5. The animal welfare movement landscape is very activist driven such that a flood of cash on the order of magnitude of say the current $300MM given to GiveWell could lead to an activist form of dutch disease and be incredibly unhealthy for it.
  6. OpenPhil could just have an asymmetric preference against downside risk such that it's not a pure expected value calculation. I think there are good reasons to a-priori not invest in interventions that could carry downside risk and very plausible reasons why animal welfare interventions are more likely to entail those risks. For instance, political risks from advocacy and diet switches meaning more egg is consumed than beef. I think the largest funder in EA being risk averse is good given contemporary events.
  7. OpenPhil seems really labour constrained in other cause areas as shown by the recent GCR hiring round such that maybe the due dilgence and labour costs for non-Givewell interventions are just not available to be investigated or executed.
  1. ^

    I know Tarsney is a utilitarian but I'm just throwing him out there as a name that can change .

Nice points, zchuang!

I think worldview diversification can diversify to a worldview that is more anthropocentric and less scope sensitive across species/not purely utilitarian. This would directly change the split with farmed animal welfare.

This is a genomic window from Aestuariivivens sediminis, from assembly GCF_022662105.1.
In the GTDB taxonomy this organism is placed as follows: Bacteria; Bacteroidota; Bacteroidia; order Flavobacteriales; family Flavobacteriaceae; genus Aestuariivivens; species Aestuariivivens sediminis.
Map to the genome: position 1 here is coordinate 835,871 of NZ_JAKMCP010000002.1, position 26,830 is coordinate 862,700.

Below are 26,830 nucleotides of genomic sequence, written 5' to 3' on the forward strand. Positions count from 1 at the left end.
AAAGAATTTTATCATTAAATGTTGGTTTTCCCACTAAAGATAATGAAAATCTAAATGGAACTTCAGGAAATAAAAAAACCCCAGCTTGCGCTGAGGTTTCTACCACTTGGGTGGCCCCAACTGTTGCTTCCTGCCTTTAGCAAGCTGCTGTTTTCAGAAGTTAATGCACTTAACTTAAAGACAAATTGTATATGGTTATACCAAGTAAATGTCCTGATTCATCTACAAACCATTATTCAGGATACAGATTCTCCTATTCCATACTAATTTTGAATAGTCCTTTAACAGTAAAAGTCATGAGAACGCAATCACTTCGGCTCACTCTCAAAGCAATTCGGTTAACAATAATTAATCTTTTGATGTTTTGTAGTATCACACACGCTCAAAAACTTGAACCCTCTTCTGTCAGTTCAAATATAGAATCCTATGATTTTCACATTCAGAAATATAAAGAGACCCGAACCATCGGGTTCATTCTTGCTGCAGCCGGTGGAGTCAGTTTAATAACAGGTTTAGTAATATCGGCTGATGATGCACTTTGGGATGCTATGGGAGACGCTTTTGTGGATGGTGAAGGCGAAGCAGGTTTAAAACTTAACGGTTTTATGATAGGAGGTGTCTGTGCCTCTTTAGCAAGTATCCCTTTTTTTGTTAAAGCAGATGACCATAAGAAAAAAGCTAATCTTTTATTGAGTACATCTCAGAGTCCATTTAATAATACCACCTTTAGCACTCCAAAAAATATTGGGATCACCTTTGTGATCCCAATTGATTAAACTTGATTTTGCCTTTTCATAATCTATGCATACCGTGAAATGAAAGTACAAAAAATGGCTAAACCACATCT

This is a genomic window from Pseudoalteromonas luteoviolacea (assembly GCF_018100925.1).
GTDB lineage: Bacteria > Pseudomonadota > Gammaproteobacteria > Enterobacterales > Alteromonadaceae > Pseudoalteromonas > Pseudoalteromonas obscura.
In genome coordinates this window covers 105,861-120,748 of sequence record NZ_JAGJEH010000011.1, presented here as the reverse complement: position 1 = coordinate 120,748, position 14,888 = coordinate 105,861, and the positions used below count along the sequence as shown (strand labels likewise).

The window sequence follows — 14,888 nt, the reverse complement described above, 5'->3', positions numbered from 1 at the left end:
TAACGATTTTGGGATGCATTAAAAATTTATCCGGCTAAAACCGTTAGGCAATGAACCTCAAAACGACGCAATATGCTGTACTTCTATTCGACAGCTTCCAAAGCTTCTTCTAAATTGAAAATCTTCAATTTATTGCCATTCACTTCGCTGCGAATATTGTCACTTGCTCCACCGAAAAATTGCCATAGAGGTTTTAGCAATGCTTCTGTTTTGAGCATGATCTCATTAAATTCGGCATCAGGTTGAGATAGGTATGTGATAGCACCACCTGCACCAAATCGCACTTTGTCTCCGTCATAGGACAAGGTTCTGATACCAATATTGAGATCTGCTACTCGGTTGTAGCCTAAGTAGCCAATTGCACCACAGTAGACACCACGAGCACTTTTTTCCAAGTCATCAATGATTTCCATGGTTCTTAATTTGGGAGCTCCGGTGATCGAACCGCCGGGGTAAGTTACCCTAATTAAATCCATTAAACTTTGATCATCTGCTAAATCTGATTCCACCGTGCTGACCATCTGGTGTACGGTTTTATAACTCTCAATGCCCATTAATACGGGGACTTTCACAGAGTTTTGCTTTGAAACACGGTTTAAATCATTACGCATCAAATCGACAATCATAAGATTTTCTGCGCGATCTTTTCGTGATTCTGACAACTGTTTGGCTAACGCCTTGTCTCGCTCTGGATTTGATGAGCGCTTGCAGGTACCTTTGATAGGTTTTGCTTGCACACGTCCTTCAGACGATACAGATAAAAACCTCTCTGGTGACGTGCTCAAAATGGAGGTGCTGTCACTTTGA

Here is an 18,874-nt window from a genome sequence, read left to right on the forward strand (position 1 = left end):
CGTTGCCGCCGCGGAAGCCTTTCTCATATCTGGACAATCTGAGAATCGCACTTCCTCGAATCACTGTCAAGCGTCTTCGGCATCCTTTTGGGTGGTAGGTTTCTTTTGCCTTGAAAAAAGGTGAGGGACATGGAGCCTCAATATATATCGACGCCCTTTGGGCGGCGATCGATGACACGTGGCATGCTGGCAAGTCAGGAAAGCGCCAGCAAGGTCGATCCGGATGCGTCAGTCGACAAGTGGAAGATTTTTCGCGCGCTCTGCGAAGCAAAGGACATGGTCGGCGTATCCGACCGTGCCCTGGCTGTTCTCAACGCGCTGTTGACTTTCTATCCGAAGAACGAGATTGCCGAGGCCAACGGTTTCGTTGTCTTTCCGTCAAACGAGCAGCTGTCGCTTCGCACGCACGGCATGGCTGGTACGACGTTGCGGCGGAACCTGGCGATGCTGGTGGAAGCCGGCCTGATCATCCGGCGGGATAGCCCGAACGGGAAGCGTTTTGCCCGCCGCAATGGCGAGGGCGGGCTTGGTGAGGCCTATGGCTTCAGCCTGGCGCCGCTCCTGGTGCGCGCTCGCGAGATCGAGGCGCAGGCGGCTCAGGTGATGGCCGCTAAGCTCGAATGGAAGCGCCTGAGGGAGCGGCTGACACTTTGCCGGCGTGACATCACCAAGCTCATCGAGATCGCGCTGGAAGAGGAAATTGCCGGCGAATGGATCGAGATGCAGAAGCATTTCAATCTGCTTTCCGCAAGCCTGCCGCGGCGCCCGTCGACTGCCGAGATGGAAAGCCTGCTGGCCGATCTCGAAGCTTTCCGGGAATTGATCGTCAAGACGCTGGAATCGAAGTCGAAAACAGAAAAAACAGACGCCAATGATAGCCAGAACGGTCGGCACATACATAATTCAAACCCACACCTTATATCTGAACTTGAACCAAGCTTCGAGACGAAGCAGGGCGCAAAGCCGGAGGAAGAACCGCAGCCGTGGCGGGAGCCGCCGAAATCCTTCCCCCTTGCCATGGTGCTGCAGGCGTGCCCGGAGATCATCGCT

Right. On the other hand, I wonder whether it is a little arbitrary that Open Phil has ended up with 3 worldviews. For example, in the context of global health and wellbeing, I think current GiveWell's top charities mostly decrease mortality (by saving lives), but there could be an area supporting interventions which mostly improve quality of life. Relatedly, see The elephant in the bednet: the importance of philosophy when choosing between extending and improving lives.

There's institutional and signalling value in showing that OpenPhil is willing to stand behind long commitments. This can in the worst instances be PR but in the best instances be a credible signal to many cause areas that OpenPhil is an actor in the non-profit space that will not change tact just due to philosophical changes in worldview (that seem hard to predict from the outside). For instance what if Korsgaard or Tarsney[1] just annihilates Utilitarianism with a treatise? I don't think NGOs should have to track GPI's outputs nor to know if they'll be funded next year.

I think this is a good point. However, I would say it does not apply so much to this case:

  • Open Phil could easily have seen long time ago (and I guess they did) that, under hedonism, the best interventions to help farmed animals are way more cost-effective than GiveWell's top charities:
    • From their worldview diversification 2016 post, "if you value chicken life-years equally to human life-years, this implies that corporate campaigns do about 10,000x as much good per dollar as top charities. If you believe that chickens do not suffer in a morally relevant way, this implies that corporate campaigns do no good".